Plains severe weather setupApril 12th, 2012 at 5:13 pm by Nicholas Ferreri under Weather
Severe weather in the U.S. during the month of April is certainly not uncommon.
Right now, across the Plains states, an area of low pressure and its associated cold and warm fronts sit gradually moving eastward. In the days ahead, there’s an elevated potential that severe storms producing damaging winds, large hail and tornadoes will result.
This setup is worthy of a mention here on our WANE weather blog because of the high confidence that exists that this weather system will be producing such intense weather a couple of days from now in areas to our west.
The Storm Prediction Center, or SPC, issues severe weather watches and generates forecasts for severe thunderstorms and tornadoes across the United States. Multiple times each day, the SPC posts its Convective Outlooks that highlight areas across the country that are at risk of experiencing severe weather.
Severe storm potential is typically ranked by 3 categories: slight, moderate and high. Don’t let the word “slight” fool you, though, it still indicates a significant chance of severe weather.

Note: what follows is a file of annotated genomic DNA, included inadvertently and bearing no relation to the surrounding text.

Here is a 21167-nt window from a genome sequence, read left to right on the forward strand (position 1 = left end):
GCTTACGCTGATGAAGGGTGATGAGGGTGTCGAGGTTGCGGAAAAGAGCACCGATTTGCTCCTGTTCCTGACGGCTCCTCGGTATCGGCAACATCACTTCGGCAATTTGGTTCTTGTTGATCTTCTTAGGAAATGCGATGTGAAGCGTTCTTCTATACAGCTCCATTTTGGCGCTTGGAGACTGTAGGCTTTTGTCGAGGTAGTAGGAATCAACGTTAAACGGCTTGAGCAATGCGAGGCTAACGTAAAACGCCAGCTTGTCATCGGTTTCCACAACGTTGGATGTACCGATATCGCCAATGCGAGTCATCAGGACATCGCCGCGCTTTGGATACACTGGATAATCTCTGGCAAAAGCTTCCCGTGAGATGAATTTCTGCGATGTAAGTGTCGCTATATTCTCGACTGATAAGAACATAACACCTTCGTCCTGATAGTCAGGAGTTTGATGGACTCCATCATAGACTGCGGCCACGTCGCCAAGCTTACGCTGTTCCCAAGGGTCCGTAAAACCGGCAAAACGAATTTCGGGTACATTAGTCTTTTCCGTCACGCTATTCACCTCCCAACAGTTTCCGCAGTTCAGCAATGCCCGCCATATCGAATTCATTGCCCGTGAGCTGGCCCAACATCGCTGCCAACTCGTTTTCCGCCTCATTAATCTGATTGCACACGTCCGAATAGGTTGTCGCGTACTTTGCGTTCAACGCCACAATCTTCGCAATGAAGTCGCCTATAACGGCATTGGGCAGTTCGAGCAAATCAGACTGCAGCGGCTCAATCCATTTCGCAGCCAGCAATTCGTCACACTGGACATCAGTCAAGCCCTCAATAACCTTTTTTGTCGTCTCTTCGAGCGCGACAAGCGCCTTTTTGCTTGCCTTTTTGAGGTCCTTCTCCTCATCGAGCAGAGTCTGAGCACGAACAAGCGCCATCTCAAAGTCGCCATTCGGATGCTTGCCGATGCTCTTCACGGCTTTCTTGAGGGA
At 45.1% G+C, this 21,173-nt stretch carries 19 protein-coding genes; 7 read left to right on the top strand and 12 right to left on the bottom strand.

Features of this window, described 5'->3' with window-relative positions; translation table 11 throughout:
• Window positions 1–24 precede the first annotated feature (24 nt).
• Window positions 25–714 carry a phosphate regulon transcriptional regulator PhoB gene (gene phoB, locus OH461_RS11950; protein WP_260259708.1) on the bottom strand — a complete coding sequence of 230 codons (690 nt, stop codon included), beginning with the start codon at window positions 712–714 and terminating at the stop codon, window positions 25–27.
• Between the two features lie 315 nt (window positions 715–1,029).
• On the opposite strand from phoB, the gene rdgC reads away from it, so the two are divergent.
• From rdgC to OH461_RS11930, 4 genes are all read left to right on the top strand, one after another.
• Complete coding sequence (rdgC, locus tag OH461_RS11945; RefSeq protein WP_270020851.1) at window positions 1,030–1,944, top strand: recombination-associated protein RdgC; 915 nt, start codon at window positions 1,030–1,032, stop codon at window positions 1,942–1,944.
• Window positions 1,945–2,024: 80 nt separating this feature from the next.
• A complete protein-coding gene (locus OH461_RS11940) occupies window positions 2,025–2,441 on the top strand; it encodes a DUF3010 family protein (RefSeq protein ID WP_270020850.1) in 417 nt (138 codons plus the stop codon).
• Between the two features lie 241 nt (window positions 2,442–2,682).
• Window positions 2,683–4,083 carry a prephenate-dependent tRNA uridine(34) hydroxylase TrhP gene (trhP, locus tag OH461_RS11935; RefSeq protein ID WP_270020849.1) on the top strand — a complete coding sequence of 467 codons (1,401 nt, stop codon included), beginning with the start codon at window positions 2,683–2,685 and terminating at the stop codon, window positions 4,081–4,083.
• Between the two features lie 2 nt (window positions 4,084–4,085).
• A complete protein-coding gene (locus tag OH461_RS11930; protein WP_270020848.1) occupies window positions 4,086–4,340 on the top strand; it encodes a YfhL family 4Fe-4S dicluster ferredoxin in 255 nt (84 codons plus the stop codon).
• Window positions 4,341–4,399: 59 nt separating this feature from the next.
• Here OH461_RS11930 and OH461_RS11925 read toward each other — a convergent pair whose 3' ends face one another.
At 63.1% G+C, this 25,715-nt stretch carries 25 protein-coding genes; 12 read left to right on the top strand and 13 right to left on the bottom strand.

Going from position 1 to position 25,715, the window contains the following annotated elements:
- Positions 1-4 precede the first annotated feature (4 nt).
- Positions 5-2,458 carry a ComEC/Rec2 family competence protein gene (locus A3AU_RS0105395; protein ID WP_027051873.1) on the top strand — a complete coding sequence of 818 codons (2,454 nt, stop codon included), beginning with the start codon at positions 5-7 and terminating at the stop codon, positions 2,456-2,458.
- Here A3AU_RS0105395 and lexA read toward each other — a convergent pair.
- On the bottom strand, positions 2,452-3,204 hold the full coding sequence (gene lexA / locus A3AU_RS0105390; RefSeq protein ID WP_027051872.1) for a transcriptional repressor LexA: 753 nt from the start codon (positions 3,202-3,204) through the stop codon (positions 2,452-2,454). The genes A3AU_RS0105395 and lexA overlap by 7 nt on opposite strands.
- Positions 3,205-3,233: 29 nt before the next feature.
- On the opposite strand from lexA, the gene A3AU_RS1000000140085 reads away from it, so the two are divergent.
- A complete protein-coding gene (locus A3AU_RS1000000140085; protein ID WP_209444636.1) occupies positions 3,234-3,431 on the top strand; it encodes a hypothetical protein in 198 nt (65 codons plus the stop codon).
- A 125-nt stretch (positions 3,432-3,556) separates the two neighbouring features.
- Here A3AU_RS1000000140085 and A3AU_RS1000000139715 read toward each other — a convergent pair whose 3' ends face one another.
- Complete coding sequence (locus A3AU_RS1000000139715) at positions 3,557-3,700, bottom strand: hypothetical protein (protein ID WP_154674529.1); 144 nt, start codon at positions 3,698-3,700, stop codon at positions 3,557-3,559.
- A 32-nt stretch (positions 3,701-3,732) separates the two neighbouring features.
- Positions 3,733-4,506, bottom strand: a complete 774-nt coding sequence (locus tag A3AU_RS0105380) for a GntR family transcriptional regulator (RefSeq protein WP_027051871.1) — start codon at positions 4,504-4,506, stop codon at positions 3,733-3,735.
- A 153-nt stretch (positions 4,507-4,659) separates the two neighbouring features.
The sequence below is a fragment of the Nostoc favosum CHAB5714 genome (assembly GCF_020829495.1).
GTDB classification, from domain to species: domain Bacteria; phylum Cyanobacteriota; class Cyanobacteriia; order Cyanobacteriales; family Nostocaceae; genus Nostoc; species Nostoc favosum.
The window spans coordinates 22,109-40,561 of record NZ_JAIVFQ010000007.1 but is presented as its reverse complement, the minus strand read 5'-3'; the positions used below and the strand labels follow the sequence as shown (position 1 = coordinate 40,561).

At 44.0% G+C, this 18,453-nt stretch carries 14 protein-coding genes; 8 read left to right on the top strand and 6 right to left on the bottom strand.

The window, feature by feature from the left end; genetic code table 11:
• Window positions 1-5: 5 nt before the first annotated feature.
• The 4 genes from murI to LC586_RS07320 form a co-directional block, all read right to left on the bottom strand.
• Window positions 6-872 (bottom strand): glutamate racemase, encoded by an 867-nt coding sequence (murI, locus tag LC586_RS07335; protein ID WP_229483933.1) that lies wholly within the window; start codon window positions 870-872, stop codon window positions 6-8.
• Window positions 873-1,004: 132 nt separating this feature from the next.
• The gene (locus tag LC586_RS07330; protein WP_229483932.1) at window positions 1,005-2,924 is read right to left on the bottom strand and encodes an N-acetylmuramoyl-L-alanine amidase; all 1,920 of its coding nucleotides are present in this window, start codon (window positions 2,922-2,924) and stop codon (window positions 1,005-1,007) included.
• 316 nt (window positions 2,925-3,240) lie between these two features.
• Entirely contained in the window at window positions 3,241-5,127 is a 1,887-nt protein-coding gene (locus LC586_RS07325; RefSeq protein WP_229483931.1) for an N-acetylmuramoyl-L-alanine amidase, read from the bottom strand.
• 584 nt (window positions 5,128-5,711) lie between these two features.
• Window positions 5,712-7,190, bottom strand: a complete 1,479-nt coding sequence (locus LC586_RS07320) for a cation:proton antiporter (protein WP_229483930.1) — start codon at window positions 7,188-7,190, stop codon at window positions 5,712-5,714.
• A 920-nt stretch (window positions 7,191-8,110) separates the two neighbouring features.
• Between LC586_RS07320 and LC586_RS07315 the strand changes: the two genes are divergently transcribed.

Here are the current outlooks as of this posting:
What’s notable is that in the Day 3 Outlook, issued for Saturday, a moderate risk category is highlighted. Typically, the confidence required to issue a “risk” a couple of days ahead of time in the moderate category does not exist, due to the ever-changing nature of weather and the many variables that have to come together to create severe storms.
To give you an idea of how rare a “Day 3 Moderate Risk” is, you should know that since 2000…it’s only happened 11 times.
While searching for info for this post, I found the interesting statistic above on a blog post by Patrick Marsh, a Ph.D. student at the University of Oklahoma’s School of Meteorology. If you’d like to read more about Day 3 Moderate Risks, you’ll find his site to be a good read.